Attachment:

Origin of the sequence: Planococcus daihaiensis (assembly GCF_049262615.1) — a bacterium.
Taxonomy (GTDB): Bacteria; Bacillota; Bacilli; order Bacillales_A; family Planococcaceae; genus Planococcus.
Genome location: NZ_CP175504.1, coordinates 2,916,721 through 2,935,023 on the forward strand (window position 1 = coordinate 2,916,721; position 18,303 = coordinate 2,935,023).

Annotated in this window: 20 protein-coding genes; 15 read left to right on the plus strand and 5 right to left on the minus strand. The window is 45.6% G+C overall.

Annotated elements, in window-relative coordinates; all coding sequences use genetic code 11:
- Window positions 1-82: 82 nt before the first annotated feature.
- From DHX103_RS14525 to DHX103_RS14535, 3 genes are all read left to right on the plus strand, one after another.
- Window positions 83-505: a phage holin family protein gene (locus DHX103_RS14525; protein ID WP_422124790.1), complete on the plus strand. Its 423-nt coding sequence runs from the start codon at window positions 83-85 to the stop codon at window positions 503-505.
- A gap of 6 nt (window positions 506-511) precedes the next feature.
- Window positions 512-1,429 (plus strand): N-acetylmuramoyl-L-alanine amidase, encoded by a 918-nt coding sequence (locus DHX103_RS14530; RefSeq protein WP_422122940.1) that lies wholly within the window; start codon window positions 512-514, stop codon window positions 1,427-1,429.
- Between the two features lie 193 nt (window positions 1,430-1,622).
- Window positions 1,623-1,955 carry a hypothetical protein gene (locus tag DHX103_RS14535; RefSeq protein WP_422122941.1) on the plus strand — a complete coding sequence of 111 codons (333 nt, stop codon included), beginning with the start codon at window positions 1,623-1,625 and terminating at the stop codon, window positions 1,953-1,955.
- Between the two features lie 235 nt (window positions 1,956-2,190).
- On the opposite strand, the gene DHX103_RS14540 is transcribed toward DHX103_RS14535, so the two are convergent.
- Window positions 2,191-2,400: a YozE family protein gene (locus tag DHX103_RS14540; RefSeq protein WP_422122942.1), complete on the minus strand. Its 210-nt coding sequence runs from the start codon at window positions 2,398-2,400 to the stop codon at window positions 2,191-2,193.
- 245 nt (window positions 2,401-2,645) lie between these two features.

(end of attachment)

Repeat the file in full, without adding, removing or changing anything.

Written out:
Origin of the sequence: Planococcus daihaiensis (assembly GCF_049262615.1) — a bacterium.
Taxonomy (GTDB): Bacteria; Bacillota; Bacilli; order Bacillales_A; family Planococcaceae; genus Planococcus.
Genome location: NZ_CP175504.1, coordinates 2,916,721 through 2,935,023 on the forward strand (window position 1 = coordinate 2,916,721; position 18,303 = coordinate 2,935,023).

Annotated in this window: 20 protein-coding genes; 15 read left to right on the plus strand and 5 right to left on the minus strand. The window is 45.6% G+C overall.

Annotated elements, in window-relative coordinates; all coding sequences use genetic code 11:
- Window positions 1-82: 82 nt before the first annotated feature.
- From DHX103_RS14525 to DHX103_RS14535, 3 genes are all read left to right on the plus strand, one after another.
- Window positions 83-505: a phage holin family protein gene (locus DHX103_RS14525; protein ID WP_422124790.1), complete on the plus strand. Its 423-nt coding sequence runs from the start codon at window positions 83-85 to the stop codon at window positions 503-505.
- A gap of 6 nt (window positions 506-511) precedes the next feature.
- Window positions 512-1,429 (plus strand): N-acetylmuramoyl-L-alanine amidase, encoded by a 918-nt coding sequence (locus DHX103_RS14530; RefSeq protein WP_422122940.1) that lies wholly within the window; start codon window positions 512-514, stop codon window positions 1,427-1,429.
- Between the two features lie 193 nt (window positions 1,430-1,622).
- Window positions 1,623-1,955 carry a hypothetical protein gene (locus tag DHX103_RS14535; RefSeq protein WP_422122941.1) on the plus strand — a complete coding sequence of 111 codons (333 nt, stop codon included), beginning with the start codon at window positions 1,623-1,625 and terminating at the stop codon, window positions 1,953-1,955.
- Between the two features lie 235 nt (window positions 1,956-2,190).
- On the opposite strand, the gene DHX103_RS14540 is transcribed toward DHX103_RS14535, so the two are convergent.
- Window positions 2,191-2,400: a YozE family protein gene (locus tag DHX103_RS14540; RefSeq protein WP_422122942.1), complete on the minus strand. Its 210-nt coding sequence runs from the start codon at window positions 2,398-2,400 to the stop codon at window positions 2,191-2,193.
- 245 nt (window positions 2,401-2,645) lie between these two features.